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Service Dogs for EDS/POTS/Depression/Anxiety

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After years of thinking about it, I'm finally pursuing a medical assistance service dog. I found a local organization that assists in adopting a young dog from a local shelter and training it to be a medical assistance service dog. I'm really excited about the prospect of having a service dog who can assist me during/after fainting episodes, when my pain levels or fatigue are high. I've only seen a few articles and stories about people with medical assistance service dogs for POTS/EDS, so I was wondering if I could connect with anyone on here who does have a service dog. What was the process like for you? How has it improved your life, and what are some tips you might have for me? Thanks so much!

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I have used service dogs.  I trained my own because I could and because many of the organizations are worse than reputable.  Taking dogs from shelters is a major red flag, btw.  Shelter dogs that pass aptitude testing only have a 1% success rate in becoming service dogs, while dogs from breeding programs intending to produce service which also have passed the same aptitude test have an 80% success rate.  I did not believe the statistic and tried training dogs for other people.  Only a couple succeeded - and they were not shelter dogs.

Anyhow, I was very methodical about defining my symptoms and the work or task the dog could do to mitigate symptoms.  My best dog was one that would alert me to tachycardia and perform deep pressure therapy.  He would help me balance through presyncope with "counterbalance" (probably not a great idea), but at the time I was misdiagnosed with something else and had no idea about POTS.  He would pick up dropped items and return them to me.  He woke me up, brought short-acting medications in a pouch and a water bottle.  He would open and close household doors.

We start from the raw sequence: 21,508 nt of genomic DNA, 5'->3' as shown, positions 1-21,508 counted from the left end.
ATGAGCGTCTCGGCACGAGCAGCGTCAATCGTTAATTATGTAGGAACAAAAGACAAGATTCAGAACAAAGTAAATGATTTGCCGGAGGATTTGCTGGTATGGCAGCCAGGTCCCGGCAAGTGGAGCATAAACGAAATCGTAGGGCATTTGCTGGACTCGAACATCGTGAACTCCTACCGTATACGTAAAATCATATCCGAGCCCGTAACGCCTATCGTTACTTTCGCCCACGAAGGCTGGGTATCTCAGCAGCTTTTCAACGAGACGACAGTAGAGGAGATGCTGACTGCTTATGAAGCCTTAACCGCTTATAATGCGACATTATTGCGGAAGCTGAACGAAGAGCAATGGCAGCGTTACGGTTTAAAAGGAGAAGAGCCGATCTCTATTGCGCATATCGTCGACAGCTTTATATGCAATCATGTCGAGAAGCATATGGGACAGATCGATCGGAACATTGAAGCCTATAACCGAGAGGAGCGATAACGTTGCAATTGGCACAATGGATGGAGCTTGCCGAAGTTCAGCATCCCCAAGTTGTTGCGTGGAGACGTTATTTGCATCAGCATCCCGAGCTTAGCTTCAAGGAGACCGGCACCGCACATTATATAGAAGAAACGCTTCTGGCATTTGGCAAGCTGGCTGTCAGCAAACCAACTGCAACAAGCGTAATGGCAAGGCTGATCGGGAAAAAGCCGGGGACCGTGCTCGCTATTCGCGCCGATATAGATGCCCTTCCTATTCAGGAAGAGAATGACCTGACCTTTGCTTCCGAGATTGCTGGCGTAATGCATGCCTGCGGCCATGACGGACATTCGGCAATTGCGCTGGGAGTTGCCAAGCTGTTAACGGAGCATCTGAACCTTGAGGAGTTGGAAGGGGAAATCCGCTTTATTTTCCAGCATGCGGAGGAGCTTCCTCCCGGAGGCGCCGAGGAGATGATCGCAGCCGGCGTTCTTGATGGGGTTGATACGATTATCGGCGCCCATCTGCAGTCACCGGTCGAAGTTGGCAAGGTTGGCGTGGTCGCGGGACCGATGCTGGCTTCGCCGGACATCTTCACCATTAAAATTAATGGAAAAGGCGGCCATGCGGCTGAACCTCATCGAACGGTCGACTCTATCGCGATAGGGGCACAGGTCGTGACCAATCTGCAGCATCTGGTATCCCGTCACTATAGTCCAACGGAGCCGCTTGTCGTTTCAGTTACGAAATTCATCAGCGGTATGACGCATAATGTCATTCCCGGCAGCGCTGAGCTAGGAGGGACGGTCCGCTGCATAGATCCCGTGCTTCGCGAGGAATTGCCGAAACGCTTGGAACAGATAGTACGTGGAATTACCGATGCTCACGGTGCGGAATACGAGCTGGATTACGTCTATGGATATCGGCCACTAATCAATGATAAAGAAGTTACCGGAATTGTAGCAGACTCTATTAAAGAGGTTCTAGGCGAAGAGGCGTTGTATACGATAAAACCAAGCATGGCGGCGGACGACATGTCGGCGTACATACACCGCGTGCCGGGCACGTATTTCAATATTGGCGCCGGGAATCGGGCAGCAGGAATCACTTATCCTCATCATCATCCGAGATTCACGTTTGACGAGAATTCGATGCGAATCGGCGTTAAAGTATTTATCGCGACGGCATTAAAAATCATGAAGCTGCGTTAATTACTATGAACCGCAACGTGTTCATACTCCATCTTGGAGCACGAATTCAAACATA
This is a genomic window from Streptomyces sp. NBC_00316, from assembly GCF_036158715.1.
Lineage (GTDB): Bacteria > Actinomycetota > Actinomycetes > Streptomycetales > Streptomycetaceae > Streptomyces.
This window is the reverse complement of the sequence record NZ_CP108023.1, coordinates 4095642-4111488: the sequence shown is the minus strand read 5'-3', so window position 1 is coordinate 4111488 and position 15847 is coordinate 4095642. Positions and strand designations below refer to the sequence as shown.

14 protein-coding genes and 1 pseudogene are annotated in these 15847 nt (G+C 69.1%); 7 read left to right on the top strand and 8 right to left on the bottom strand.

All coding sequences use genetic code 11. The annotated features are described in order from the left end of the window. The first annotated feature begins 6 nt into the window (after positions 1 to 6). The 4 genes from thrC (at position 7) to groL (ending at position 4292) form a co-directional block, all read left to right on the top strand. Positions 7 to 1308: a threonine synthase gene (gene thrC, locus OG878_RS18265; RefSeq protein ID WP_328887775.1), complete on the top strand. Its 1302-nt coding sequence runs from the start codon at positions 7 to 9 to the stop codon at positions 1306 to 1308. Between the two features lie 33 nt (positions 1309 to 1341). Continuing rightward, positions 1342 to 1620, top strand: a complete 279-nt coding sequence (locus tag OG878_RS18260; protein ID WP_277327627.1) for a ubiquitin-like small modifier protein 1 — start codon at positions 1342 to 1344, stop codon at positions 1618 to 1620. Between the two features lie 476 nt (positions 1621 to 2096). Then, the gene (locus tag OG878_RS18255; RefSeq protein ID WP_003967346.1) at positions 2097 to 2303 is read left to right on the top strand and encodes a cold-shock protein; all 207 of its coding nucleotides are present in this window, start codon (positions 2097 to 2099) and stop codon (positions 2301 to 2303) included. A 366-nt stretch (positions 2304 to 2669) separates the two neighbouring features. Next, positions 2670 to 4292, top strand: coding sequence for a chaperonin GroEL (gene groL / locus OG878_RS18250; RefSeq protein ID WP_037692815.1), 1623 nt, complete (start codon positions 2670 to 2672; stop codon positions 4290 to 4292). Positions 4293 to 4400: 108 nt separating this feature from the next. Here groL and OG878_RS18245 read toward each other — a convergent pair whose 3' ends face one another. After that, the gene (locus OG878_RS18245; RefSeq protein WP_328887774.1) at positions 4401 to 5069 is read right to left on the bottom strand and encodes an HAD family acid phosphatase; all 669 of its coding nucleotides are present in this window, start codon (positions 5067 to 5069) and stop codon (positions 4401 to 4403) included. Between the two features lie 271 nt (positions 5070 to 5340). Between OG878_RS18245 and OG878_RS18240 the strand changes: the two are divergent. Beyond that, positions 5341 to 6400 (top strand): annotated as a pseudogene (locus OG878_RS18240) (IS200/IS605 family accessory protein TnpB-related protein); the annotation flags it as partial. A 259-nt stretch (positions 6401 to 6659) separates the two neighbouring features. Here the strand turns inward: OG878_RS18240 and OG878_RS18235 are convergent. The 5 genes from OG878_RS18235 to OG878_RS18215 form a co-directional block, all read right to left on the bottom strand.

I may have a service dog in the future, I've been thinking about it a lot.  Now that I know about POTS, I would teach a dog to respond when I collapse by crawling under my ankles and standing up to elevate my legs.  That would be helpful When out shopping.  I'd train deep pressure therapy and response to tachycardia, bracing for when I feel faint so I don't actually collapse.  I'd trained retrieving dropped items again too.


  • Do your homework and be sure you can prove legal disability.  Just file the documents away carefully in case you ever have a legal situation over a public access challenge our housing issue.  It's the disabled handler's responsibility to prove disability in the case of a legal dispute.  
  • Do your homework in documenting the dog's training, continuing training, and the tasks.  In a typical public access setting, you can be asked what your dog does for you.  In a legal setting you may need to prove that your dog performs the task - and that the task mitigates a specific symptom in a way that is not normal for an untrained dog.  As in, "my dog brings me a ball and it makes me happy and feel better" is not something special that requires training so it doesn't count.